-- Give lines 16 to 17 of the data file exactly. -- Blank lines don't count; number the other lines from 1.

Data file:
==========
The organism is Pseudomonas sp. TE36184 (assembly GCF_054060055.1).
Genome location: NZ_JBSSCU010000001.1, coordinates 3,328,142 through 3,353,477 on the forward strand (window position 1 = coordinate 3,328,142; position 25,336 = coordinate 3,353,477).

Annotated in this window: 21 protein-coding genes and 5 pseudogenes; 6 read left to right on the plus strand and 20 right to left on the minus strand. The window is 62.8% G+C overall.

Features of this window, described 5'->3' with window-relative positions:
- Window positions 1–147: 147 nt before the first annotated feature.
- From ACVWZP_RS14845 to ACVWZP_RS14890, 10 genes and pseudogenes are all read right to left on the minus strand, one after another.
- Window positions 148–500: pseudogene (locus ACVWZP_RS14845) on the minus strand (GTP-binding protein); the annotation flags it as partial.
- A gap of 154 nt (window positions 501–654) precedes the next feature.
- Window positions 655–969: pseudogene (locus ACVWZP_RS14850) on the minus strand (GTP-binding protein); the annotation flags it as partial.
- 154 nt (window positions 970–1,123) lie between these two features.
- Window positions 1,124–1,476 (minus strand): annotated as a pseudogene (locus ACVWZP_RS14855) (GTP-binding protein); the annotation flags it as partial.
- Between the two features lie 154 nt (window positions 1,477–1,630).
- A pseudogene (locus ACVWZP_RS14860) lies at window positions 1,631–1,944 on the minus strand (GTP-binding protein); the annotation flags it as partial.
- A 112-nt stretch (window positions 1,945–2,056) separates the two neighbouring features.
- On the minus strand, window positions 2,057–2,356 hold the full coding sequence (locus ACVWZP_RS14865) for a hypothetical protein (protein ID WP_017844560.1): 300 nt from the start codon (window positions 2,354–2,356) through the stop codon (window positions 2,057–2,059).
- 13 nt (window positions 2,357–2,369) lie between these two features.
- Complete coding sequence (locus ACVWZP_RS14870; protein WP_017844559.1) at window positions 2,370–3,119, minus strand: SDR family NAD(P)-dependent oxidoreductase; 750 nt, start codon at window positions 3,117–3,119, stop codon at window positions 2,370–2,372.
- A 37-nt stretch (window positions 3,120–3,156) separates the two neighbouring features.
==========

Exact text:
- 13 nt (window positions 2,357–2,369) lie between these two features.
- Complete coding sequence (locus ACVWZP_RS14870; protein WP_017844559.1) at window positions 2,370–3,119, minus strand: SDR family NAD(P)-dependent oxidoreductase; 750 nt, start codon at window positions 3,117–3,119, stop codon at window positions 2,370–2,372.